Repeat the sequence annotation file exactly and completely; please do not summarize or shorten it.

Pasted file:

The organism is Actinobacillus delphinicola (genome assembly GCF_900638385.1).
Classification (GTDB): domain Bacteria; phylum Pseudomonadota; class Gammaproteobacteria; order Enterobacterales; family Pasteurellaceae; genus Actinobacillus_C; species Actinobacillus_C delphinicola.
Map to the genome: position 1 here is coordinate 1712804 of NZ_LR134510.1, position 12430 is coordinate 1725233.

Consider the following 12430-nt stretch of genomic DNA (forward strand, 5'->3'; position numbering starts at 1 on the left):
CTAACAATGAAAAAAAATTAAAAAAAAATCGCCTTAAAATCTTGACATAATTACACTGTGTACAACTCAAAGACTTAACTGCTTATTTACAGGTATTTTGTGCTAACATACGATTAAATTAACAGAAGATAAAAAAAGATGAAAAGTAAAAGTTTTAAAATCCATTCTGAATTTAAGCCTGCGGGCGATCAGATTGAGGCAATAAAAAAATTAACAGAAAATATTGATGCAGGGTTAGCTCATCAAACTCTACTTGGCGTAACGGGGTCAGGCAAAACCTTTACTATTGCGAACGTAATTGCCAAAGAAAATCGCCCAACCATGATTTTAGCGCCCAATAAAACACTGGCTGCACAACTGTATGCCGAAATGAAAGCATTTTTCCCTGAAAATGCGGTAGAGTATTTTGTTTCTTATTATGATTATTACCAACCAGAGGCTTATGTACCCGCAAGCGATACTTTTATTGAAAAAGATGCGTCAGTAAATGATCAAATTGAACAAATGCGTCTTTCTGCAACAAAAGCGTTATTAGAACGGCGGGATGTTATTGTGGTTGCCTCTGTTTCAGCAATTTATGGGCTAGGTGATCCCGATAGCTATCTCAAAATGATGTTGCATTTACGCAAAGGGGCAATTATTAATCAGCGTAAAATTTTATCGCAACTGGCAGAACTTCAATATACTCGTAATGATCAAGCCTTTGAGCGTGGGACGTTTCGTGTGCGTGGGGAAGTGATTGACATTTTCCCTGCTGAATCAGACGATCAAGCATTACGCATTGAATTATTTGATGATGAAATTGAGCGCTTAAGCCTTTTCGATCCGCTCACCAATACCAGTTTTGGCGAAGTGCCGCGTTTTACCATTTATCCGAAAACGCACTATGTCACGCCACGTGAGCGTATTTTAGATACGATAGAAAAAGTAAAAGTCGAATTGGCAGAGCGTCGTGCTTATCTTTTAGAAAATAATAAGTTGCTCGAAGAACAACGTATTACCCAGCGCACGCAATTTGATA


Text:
The organism is Actinobacillus delphinicola (genome assembly GCF_900638385.1).
Classification (GTDB): domain Bacteria; phylum Pseudomonadota; class Gammaproteobacteria; order Enterobacterales; family Pasteurellaceae; genus Actinobacillus_C; species Actinobacillus_C delphinicola.
Map to the genome: position 1 here is coordinate 1712804 of NZ_LR134510.1, position 12430 is coordinate 1725233.

Consider the following 12430-nt stretch of genomic DNA (forward strand, 5'->3'; position numbering starts at 1 on the left):
CTAACAATGAAAAAAAATTAAAAAAAAATCGCCTTAAAATCTTGACATAATTACACTGTGTACAACTCAAAGACTTAACTGCTTATTTACAGGTATTTTGTGCTAACATACGATTAAATTAACAGAAGATAAAAAAAGATGAAAAGTAAAAGTTTTAAAATCCATTCTGAATTTAAGCCTGCGGGCGATCAGATTGAGGCAATAAAAAAATTAACAGAAAATATTGATGCAGGGTTAGCTCATCAAACTCTACTTGGCGTAACGGGGTCAGGCAAAACCTTTACTATTGCGAACGTAATTGCCAAAGAAAATCGCCCAACCATGATTTTAGCGCCCAATAAAACACTGGCTGCACAACTGTATGCCGAAATGAAAGCATTTTTCCCTGAAAATGCGGTAGAGTATTTTGTTTCTTATTATGATTATTACCAACCAGAGGCTTATGTACCCGCAAGCGATACTTTTATTGAAAAAGATGCGTCAGTAAATGATCAAATTGAACAAATGCGTCTTTCTGCAACAAAAGCGTTATTAGAACGGCGGGATGTTATTGTGGTTGCCTCTGTTTCAGCAATTTATGGGCTAGGTGATCCCGATAGCTATCTCAAAATGATGTTGCATTTACGCAAAGGGGCAATTATTAATCAGCGTAAAATTTTATCGCAACTGGCAGAACTTCAATATACTCGTAATGATCAAGCCTTTGAGCGTGGGACGTTTCGTGTGCGTGGGGAAGTGATTGACATTTTCCCTGCTGAATCAGACGATCAAGCATTACGCATTGAATTATTTGATGATGAAATTGAGCGCTTAAGCCTTTTCGATCCGCTCACCAATACCAGTTTTGGCGAAGTGCCGCGTTTTACCATTTATCCGAAAACGCACTATGTCACGCCACGTGAGCGTATTTTAGATACGATAGAAAAAGTAAAAGTCGAATTGGCAGAGCGTCGTGCTTATCTTTTAGAAAATAATAAGTTGCTCGAAGAACAACGTATTACCCAGCGCACGCAATTTGATA